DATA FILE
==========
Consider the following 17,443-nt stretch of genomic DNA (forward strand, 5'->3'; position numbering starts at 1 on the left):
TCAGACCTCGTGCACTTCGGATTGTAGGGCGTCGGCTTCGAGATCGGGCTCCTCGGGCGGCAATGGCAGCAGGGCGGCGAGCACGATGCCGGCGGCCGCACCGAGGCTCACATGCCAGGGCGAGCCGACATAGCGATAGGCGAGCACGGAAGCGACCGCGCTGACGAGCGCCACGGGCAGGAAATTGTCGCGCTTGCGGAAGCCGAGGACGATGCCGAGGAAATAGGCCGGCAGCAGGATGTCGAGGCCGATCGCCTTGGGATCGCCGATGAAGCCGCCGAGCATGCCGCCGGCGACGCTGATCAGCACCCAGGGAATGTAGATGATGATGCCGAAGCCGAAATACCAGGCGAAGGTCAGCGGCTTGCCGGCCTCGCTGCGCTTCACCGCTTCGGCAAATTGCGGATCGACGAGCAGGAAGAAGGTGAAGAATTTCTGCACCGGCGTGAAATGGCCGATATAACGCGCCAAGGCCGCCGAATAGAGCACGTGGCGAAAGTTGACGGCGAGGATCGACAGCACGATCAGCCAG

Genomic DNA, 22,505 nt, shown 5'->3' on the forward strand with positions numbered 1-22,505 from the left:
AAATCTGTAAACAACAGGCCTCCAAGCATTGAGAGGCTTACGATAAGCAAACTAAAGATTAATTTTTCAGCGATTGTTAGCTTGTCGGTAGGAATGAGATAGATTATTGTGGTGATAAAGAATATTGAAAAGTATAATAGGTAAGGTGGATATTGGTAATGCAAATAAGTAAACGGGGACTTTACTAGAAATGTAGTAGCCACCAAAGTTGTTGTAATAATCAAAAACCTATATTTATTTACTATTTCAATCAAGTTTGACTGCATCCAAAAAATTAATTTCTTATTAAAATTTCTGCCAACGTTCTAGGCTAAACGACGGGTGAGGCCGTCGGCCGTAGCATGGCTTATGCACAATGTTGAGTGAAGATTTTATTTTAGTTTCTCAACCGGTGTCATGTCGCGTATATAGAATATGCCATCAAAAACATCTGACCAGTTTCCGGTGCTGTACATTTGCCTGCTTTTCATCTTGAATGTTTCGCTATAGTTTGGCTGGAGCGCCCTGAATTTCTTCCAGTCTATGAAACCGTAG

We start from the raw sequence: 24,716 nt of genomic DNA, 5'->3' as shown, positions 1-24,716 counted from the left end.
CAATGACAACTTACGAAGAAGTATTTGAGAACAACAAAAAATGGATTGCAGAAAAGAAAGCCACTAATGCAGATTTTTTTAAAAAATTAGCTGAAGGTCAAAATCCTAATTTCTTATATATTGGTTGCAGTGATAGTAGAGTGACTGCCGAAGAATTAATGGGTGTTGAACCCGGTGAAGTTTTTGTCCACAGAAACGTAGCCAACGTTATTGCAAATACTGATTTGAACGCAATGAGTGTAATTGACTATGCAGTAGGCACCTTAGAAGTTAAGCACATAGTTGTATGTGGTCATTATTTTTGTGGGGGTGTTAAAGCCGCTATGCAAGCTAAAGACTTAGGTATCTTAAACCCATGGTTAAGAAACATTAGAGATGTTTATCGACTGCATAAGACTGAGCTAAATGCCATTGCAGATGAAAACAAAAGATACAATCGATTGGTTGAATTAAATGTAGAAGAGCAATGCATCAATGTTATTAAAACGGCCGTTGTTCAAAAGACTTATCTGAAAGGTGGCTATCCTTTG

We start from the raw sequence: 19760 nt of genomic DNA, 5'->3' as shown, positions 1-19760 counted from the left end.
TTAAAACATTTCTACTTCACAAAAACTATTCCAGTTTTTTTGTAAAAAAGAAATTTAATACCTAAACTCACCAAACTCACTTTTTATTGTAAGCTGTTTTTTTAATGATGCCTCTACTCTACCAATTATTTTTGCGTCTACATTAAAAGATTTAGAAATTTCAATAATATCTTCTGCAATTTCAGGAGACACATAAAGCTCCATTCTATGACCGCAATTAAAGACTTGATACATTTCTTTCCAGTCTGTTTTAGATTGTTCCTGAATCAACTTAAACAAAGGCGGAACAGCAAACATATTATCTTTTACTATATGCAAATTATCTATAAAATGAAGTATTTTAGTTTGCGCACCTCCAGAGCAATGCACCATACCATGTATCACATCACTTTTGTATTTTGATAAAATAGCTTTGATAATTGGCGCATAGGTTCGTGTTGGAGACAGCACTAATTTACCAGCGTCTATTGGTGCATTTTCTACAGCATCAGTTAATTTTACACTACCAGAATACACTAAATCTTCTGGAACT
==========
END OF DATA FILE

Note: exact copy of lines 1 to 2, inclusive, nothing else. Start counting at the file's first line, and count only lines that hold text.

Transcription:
Consider the following 17,443-nt stretch of genomic DNA (forward strand, 5'->3'; position numbering starts at 1 on the left):
TCAGACCTCGTGCACTTCGGATTGTAGGGCGTCGGCTTCGAGATCGGGCTCCTCGGGCGGCAATGGCAGCAGGGCGGCGAGCACGATGCCGGCGGCCGCACCGAGGCTCACATGCCAGGGCGAGCCGACATAGCGATAGGCGAGCACGGAAGCGACCGCGCTGACGAGCGCCACGGGCAGGAAATTGTCGCGCTTGCGGAAGCCGAGGACGATGCCGAGGAAATAGGCCGGCAGCAGGATGTCGAGGCCGATCGCCTTGGGATCGCCGATGAAGCCGCCGAGCATGCCGCCGGCGACGCTGATCAGCACCCAGGGAATGTAGATGATGATGCCGAAGCCGAAATACCAGGCGAAGGTCAGCGGCTTGCCGGCCTCGCTGCGCTTCACCGCTTCGGCAAATTGCGGATCGACGAGCAGGAAGAAGGTGAAGAATTTCTGCACCGGCGTGAAATGGCCGATATAACGCGCCAAGGCCGCCGAATAGAGCACGTGGCGAAAGTTGACGGCGAGGATCGACAGCACGATCAGCCAG